“Art history is the history of money and art.”
– Peter William Brown
I haven’t reached yet 100 rejections this year but I got a few unscheduled positive surprises as they seem to break my poor record of pity and misery. Oh, there is some hope for the poor starving artist myth.
The first time I came across the above-mentioned article I wondered if that was a life, I wish for myself. It is for some of my friends and colleagues who committed themselves to this process but it is rarely spoken about in the artist community and art academy. I wonder if the reason behind is to protect an image of an artist as clean as a white polished marble without any suspect in their capabilities and success! Would it remove this soft sfumato over the artist’s persona if they would admit that it sucks! It sucks to be an emerging artist and I don’t know even what means anymore. I just know that I am not any more in the group of a young artists because I am over 40, established neither, emerging neither, middle carrier neither so what basket we, the late bloomers should all go into?
In his impressive list of interviews, Paul Klein who passed on unfortunately for us too early said that there was a market for every artist. His website is a never-ending source of inspiration and support for all those eager to listen and to learn about different artistic paths. For some artists, it is a matter of being at the right place at the right time and for Others, there is a 100 rejections per year process and many creative sources on ‘how to succeed as an artist. There are so many recourses that sometimes I wonder, what are we missing or getting wrong or doing wrong or are we stupid because it seems that the number of 100 grows to 150 or more?!
Photo: Ivana Filip, Lori, 2021
There is a list of jobs you can do to support your practice but nobody would do it had they have another option. Do you think it is your right to live from your art? Yes, so do it but as Elizabeth Gilbert writes in her book Big Magic – find a job that will support it because it is nobody’s responsibility to take care of you and your art but your own. Though this world needs your creativity…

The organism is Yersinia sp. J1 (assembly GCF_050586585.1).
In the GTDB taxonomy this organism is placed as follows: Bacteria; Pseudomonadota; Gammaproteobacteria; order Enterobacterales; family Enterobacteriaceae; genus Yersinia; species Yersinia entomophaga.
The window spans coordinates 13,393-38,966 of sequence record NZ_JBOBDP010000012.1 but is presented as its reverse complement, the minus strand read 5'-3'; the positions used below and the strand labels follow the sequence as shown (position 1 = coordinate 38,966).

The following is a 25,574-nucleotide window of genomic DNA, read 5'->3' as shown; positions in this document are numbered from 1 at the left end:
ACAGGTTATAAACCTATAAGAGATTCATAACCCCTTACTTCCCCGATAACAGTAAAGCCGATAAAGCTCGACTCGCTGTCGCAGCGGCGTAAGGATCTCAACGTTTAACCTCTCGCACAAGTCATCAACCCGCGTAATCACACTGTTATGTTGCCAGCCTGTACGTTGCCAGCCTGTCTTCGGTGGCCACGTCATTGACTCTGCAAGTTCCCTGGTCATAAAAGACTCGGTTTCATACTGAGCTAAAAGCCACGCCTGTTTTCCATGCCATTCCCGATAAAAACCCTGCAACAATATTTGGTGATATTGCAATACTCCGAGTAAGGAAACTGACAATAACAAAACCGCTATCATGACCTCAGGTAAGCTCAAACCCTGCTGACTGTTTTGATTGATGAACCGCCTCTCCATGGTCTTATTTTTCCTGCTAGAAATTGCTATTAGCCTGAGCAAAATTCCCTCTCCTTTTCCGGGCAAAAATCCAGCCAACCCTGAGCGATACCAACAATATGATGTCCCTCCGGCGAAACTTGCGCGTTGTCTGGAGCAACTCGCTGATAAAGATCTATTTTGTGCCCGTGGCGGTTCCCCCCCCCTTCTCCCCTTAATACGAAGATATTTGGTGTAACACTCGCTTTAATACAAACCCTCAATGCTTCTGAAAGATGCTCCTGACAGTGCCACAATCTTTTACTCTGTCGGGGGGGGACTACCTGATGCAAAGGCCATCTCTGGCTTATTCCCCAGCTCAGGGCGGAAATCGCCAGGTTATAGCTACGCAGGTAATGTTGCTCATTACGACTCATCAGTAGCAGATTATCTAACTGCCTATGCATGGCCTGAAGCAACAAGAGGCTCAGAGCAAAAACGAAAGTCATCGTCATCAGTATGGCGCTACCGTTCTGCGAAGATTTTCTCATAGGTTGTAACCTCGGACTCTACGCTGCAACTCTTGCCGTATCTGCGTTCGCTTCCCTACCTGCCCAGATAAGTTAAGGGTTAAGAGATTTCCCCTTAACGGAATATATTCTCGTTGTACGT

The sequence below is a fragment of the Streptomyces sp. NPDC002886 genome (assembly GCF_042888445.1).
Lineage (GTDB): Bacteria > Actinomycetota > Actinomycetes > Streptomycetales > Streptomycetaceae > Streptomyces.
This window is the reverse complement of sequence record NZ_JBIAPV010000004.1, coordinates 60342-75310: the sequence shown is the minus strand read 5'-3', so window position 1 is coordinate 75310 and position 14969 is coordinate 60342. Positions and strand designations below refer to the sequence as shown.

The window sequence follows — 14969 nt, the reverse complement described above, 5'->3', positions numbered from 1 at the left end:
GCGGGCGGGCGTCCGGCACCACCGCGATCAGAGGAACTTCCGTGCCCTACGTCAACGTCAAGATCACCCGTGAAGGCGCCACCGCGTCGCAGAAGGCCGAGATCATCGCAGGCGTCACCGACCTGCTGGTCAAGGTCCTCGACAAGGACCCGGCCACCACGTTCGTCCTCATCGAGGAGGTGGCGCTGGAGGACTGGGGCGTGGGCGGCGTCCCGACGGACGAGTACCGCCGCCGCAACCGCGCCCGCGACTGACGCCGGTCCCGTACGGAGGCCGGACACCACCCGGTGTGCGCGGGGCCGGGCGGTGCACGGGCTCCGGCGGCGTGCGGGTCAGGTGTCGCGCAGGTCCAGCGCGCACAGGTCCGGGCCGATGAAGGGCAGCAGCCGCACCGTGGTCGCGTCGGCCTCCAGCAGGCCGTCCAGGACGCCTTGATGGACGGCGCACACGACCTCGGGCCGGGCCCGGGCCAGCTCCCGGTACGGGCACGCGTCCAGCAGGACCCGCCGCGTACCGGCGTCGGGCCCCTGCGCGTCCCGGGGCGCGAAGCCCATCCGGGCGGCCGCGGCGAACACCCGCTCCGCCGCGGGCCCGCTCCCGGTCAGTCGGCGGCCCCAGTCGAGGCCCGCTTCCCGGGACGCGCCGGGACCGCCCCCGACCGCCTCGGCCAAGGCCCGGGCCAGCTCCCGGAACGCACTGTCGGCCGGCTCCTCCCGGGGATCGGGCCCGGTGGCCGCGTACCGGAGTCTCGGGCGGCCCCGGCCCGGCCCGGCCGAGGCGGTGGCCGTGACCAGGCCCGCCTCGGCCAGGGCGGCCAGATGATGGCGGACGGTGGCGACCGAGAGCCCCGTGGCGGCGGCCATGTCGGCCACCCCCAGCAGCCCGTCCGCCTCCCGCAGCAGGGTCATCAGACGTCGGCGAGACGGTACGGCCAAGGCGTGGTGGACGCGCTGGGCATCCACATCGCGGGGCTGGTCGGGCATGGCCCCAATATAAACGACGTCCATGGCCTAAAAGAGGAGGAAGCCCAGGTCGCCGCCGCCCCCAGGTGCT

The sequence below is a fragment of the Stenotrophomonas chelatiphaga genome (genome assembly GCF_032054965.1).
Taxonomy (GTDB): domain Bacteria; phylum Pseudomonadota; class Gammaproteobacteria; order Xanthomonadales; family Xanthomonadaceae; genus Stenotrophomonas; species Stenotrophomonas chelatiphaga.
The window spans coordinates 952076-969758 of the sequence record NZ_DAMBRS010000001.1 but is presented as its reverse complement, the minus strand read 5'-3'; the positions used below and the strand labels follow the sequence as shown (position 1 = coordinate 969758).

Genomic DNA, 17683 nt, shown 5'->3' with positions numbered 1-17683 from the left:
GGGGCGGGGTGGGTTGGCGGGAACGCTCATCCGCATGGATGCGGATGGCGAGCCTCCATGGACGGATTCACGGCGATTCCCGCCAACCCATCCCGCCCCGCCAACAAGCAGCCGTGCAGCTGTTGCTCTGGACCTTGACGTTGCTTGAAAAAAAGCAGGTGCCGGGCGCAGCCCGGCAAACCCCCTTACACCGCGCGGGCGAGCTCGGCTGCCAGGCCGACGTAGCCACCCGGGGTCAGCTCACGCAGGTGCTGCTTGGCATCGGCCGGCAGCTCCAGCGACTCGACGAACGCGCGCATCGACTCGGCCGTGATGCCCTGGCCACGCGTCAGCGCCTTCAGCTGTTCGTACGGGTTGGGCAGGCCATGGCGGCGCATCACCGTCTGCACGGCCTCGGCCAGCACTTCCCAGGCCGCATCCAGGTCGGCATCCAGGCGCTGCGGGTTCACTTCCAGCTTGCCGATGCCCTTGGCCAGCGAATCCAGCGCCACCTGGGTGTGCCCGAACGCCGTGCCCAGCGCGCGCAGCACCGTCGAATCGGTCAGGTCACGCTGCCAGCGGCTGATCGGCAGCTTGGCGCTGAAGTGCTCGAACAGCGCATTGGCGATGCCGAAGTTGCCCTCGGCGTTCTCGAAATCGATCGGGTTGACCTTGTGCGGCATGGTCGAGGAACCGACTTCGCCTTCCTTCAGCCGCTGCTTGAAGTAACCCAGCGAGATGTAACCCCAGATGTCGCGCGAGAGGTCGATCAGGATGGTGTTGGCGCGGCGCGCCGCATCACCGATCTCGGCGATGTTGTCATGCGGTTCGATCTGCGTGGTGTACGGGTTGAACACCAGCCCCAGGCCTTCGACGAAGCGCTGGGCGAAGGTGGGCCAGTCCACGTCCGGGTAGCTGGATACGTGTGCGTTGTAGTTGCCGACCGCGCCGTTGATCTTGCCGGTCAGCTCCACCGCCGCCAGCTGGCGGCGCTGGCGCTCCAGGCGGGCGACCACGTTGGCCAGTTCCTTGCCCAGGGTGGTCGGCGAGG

“This is a world, not a womb. You can look after yourself in this world while looking after your creativity at the same time – just as people have done for ages.”
Artists become administrators. They keep a second job and the third one – of an administrator. I thought think it scares my creative spirits away. They run away when I sit in front of my computer scouting for the next ‘big opportunity’ that never comes. I sometimes have to remind myself that I should turn off that screen and start drawing or contemplating my artwork, stop writing the next application, the next and the next. I still am on the road to nowhere…I mean..learning to count! Nobody said it was easy… goes the song…
So, stop administering and start creating! Write that application and no, you don’t have to play the game of counting. I know you just want to turn off that sweet shiny slim laptop of yours, so seducing and clean (why do we want our art spaces to be clean and duplicating a dentist office) making you feel like the whole world is yours. It is not and it will never be! You have to create it for yourself and get real. – self talk to me!
“We don’t have time for perfect. Because the truth of the maker is, most people don’t finish things!”, E. Gilbert.
Love and thanks,